A commitment to corporate sustainability

Mira Chouinard and Musa Lubango

MEDA enters program to measure and shrink its environmental footprint

People in the Global South bear the brunt of severe weather swings. That reality means that addressing climate change is a priority for MEDA.

The organization is now taking steps to understand its own environmental footprint. That means tracking water consumption, waste production and carbon emissions as a first step towards reducing that footprint.

Earlier this year, MEDA joined Sustainable Waterloo Region’s regional sustainability initiative. Sustainable Waterloo Region is a social enterprise that helps the local business community become more environmentally and economically sustainable.

“Preventing and mitigating climate change, and reaching net-zero emissions, are important priorities at MEDA,” says Dr. Dorothy Nyambi, MEDA’s president and CEO. “Joining this initiative is key to achieving them.”

MEDA’s membership in the organization gives it access to an extensive member network to learn best practices to create a culture of sustainability. This will engage employees as advocates as MEDA looks to set ambitious and realistic sustainability targets. MEDA already has an environment and climate change technical team which aims to adhere to principles of sustainability, mitigation, and climate action in all its projects. Several of MEDA’s offices, both in North America and in the Global South, already have staff green teams.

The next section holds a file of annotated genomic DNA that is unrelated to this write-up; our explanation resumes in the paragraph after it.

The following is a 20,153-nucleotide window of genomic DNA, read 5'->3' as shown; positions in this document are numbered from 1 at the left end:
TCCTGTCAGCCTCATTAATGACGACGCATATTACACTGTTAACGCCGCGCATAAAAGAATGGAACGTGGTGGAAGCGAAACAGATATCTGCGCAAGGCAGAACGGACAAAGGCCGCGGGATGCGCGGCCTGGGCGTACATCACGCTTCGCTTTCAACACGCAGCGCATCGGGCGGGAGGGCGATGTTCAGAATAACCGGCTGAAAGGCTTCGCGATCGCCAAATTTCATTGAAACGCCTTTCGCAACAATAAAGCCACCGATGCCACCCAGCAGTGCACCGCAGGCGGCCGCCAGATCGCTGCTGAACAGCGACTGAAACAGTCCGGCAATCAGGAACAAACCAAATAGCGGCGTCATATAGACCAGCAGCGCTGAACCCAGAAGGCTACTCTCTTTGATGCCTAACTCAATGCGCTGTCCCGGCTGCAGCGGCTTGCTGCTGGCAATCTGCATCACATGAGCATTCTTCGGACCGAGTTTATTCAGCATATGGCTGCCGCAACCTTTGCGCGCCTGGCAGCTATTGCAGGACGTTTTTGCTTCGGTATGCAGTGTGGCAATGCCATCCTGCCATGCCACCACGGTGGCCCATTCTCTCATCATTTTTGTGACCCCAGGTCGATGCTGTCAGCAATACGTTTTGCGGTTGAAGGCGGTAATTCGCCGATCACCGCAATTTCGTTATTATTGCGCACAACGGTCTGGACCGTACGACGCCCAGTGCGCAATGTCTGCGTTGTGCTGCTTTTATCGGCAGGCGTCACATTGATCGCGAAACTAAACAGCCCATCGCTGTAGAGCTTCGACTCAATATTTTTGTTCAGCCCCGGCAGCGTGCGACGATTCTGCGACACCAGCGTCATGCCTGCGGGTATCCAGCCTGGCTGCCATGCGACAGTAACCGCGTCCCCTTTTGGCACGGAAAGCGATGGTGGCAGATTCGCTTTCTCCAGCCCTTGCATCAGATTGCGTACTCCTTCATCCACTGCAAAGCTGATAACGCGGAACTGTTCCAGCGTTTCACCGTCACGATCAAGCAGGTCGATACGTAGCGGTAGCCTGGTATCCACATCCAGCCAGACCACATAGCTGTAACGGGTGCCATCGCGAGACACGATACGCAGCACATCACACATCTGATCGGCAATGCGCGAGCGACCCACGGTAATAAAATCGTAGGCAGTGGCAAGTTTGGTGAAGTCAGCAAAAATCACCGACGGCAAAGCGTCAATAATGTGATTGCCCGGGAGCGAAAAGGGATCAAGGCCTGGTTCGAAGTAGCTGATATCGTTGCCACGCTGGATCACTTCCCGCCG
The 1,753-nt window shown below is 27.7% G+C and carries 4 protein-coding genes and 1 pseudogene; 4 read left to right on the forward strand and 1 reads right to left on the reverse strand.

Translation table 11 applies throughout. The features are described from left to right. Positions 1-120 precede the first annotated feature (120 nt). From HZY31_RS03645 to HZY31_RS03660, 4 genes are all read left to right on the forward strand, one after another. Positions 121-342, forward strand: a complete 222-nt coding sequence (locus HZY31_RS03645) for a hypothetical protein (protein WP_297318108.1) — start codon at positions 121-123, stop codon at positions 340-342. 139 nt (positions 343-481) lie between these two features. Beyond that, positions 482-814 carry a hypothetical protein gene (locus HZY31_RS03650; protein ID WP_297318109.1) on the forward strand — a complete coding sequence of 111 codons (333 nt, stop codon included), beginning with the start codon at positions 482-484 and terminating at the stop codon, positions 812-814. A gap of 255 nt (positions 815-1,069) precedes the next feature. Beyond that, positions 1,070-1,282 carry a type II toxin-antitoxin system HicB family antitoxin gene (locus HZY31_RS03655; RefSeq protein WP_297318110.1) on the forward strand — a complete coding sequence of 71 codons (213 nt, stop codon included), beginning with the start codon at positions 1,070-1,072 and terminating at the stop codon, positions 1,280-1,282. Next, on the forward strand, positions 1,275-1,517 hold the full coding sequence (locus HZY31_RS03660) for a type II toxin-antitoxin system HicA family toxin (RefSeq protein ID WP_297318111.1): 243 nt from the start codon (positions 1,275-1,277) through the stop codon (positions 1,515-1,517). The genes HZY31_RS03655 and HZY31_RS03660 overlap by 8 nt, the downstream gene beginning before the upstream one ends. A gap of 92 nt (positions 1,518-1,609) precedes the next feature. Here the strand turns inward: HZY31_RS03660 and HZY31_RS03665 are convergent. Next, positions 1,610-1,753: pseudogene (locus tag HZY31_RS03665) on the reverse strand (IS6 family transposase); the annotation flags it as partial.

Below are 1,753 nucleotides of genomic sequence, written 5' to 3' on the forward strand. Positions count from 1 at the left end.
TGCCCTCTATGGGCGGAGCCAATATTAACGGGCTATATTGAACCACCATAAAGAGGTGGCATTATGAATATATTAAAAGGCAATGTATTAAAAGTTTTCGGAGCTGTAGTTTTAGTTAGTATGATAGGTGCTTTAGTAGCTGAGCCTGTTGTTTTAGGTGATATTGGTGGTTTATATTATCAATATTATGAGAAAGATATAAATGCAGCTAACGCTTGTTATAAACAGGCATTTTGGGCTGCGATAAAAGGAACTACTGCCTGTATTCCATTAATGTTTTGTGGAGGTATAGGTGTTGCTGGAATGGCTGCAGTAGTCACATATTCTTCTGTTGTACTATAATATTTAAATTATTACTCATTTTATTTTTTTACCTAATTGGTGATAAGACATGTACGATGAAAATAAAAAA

Tova Davidson, Sustainable Waterloo Region’s executive director, is pleased to see the partnership. “MEDA’s work is committed to helping create a just, resilient and low-carbon future,” she said. “Through their international development programs, they work to support others to manifest this vision, and we are excited to support them in making this a reality in their own operations.”
As part of the Sustainability Waterloo initiative, MEDA will complete a baseline assessment, set annual targets and report on its progress in meeting those targets.

MEDA will pilot this program in four offices in Lancaster, Pennsylvania; Waterloo, Ontario; Ghana, and Tanzania. “It’s a big, important commitment,” said Mira Chouinard, MEDA’s acting director for environment and climate change. “I’m glad MEDA is doing this.”

Gauging MEDA’s current environmental footprint is the first step. Then the Sustainable Waterloo program will seek to involve employees on sustainability issues and action through office green teams. MEDA will also work to create a carbon budget for business-funded travel. That will reduce international business travel by increasing the capacity of in-country staff.

“It will be a long journey,” Chouinard said.

One of MEDA’s priorities in its current strategic plan will help to reduce the business travel portion of the organization’s carbon footprint. Addressing the current North-South power imbalance is a key principle guiding the strategic plan. Specifically, shifting to increased local decision making means having more key staff based closer to partnership efforts. Helal Ahsan Ul-Haque, MEDA’s senior director for the Eastern, Central and Southern Africa regions, is based in Nairobi, Kenya.